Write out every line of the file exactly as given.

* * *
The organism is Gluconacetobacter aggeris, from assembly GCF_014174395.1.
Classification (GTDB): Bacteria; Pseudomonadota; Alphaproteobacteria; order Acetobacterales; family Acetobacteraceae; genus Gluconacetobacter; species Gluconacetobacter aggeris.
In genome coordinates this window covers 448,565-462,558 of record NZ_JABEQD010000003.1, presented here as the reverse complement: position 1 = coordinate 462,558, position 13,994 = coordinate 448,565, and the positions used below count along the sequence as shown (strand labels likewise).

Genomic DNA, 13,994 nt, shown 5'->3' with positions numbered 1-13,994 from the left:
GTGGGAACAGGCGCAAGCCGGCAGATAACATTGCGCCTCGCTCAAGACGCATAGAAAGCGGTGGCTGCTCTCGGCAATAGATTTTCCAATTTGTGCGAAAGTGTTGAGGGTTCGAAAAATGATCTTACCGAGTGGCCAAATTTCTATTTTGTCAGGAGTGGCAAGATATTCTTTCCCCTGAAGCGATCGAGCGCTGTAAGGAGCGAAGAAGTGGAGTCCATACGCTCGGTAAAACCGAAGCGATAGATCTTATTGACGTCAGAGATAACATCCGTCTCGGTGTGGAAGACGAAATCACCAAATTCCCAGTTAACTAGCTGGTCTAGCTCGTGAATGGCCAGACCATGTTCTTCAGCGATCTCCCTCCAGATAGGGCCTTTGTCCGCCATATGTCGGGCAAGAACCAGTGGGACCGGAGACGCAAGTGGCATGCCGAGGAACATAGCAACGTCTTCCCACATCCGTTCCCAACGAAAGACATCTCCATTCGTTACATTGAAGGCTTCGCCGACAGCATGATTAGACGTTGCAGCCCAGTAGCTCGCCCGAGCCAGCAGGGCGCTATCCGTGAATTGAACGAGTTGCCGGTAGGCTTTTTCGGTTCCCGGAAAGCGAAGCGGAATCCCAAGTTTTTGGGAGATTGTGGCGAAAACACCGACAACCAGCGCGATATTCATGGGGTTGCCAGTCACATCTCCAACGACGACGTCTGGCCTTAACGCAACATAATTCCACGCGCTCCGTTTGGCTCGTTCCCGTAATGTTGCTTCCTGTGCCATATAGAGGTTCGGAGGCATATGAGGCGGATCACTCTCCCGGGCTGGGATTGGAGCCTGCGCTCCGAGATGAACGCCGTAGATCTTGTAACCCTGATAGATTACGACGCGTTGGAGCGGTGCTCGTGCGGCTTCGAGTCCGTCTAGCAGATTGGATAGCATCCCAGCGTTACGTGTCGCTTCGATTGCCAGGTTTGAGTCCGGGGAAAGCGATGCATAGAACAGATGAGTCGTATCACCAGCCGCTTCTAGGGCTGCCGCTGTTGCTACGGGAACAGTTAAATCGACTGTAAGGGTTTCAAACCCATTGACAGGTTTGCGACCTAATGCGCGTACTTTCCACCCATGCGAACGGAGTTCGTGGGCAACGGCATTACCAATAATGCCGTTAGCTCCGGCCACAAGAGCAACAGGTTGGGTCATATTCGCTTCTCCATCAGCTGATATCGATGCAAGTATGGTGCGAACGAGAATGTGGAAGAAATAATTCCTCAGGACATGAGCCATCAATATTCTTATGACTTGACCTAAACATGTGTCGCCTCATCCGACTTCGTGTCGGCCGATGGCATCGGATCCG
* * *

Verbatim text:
The organism is Gluconacetobacter aggeris, from assembly GCF_014174395.1.
Classification (GTDB): Bacteria; Pseudomonadota; Alphaproteobacteria; order Acetobacterales; family Acetobacteraceae; genus Gluconacetobacter; species Gluconacetobacter aggeris.
In genome coordinates this window covers 448,565-462,558 of record NZ_JABEQD010000003.1, presented here as the reverse complement: position 1 = coordinate 462,558, position 13,994 = coordinate 448,565, and the positions used below count along the sequence as shown (strand labels likewise).

Genomic DNA, 13,994 nt, shown 5'->3' with positions numbered 1-13,994 from the left:
GTGGGAACAGGCGCAAGCCGGCAGATAACATTGCGCCTCGCTCAAGACGCATAGAAAGCGGTGGCTGCTCTCGGCAATAGATTTTCCAATTTGTGCGAAAGTGTTGAGGGTTCGAAAAATGATCTTACCGAGTGGCCAAATTTCTATTTTGTCAGGAGTGGCAAGATATTCTTTCCCCTGAAGCGATCGAGCGCTGTAAGGAGCGAAGAAGTGGAGTCCATACGCTCGGTAAAACCGAAGCGATAGATCTTATTGACGTCAGAGATAACATCCGTCTCGGTGTGGAAGACGAAATCACCAAATTCCCAGTTAACTAGCTGGTCTAGCTCGTGAATGGCCAGACCATGTTCTTCAGCGATCTCCCTCCAGATAGGGCCTTTGTCCGCCATATGTCGGGCAAGAACCAGTGGGACCGGAGACGCAAGTGGCATGCCGAGGAACATAGCAACGTCTTCCCACATCCGTTCCCAACGAAAGACATCTCCATTCGTTACATTGAAGGCTTCGCCGACAGCATGATTAGACGTTGCAGCCCAGTAGCTCGCCCGAGCCAGCAGGGCGCTATCCGTGAATTGAACGAGTTGCCGGTAGGCTTTTTCGGTTCCCGGAAAGCGAAGCGGAATCCCAAGTTTTTGGGAGATTGTGGCGAAAACACCGACAACCAGCGCGATATTCATGGGGTTGCCAGTCACATCTCCAACGACGACGTCTGGCCTTAACGCAACATAATTCCACGCGCTCCGTTTGGCTCGTTCCCGTAATGTTGCTTCCTGTGCCATATAGAGGTTCGGAGGCATATGAGGCGGATCACTCTCCCGGGCTGGGATTGGAGCCTGCGCTCCGAGATGAACGCCGTAGATCTTGTAACCCTGATAGATTACGACGCGTTGGAGCGGTGCTCGTGCGGCTTCGAGTCCGTCTAGCAGATTGGATAGCATCCCAGCGTTACGTGTCGCTTCGATTGCCAGGTTTGAGTCCGGGGAAAGCGATGCATAGAACAGATGAGTCGTATCACCAGCCGCTTCTAGGGCTGCCGCTGTTGCTACGGGAACAGTTAAATCGACTGTAAGGGTTTCAAACCCATTGACAGGTTTGCGACCTAATGCGCGTACTTTCCACCCATGCGAACGGAGTTCGTGGGCAACGGCATTACCAATAATGCCGTTAGCTCCGGCCACAAGAGCAACAGGTTGGGTCATATTCGCTTCTCCATCAGCTGATATCGATGCAAGTATGGTGCGAACGAGAATGTGGAAGAAATAATTCCTCAGGACATGAGCCATCAATATTCTTATGACTTGACCTAAACATGTGTCGCCTCATCCGACTTCGTGTCGGCCGATGGCATCGGATCCG